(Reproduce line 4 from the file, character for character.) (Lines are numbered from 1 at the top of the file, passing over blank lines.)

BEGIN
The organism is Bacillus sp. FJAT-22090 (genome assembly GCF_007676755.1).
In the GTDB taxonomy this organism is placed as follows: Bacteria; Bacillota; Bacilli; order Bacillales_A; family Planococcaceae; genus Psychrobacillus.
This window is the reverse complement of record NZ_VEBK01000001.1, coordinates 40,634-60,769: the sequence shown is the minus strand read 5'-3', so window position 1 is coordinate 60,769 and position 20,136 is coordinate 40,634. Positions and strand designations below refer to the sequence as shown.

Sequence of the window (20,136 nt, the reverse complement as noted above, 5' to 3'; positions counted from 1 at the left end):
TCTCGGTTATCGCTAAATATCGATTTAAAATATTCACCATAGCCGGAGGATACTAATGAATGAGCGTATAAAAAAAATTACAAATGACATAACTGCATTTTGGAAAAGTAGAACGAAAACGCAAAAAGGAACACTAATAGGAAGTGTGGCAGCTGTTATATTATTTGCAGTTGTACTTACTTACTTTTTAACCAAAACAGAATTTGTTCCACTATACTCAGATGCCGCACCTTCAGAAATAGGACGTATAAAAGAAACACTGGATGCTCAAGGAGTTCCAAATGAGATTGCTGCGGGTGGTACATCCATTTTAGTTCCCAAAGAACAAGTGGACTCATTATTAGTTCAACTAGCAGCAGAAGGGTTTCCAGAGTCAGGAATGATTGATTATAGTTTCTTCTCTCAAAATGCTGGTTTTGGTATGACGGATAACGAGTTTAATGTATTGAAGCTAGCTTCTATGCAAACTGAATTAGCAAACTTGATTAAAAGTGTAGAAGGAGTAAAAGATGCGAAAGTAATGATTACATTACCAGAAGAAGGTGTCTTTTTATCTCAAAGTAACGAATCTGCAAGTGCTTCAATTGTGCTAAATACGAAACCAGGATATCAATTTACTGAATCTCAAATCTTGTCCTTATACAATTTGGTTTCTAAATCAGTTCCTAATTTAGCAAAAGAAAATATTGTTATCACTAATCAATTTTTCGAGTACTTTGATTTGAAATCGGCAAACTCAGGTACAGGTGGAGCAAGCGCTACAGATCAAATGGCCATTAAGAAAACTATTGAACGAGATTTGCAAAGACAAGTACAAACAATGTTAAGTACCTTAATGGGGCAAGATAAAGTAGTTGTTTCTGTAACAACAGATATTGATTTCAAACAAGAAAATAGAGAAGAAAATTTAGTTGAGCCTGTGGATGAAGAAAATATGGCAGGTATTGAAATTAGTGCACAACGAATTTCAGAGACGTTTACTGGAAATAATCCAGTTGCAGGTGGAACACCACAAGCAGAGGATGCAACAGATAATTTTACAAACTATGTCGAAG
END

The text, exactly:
Sequence of the window (20,136 nt, the reverse complement as noted above, 5' to 3'; positions counted from 1 at the left end):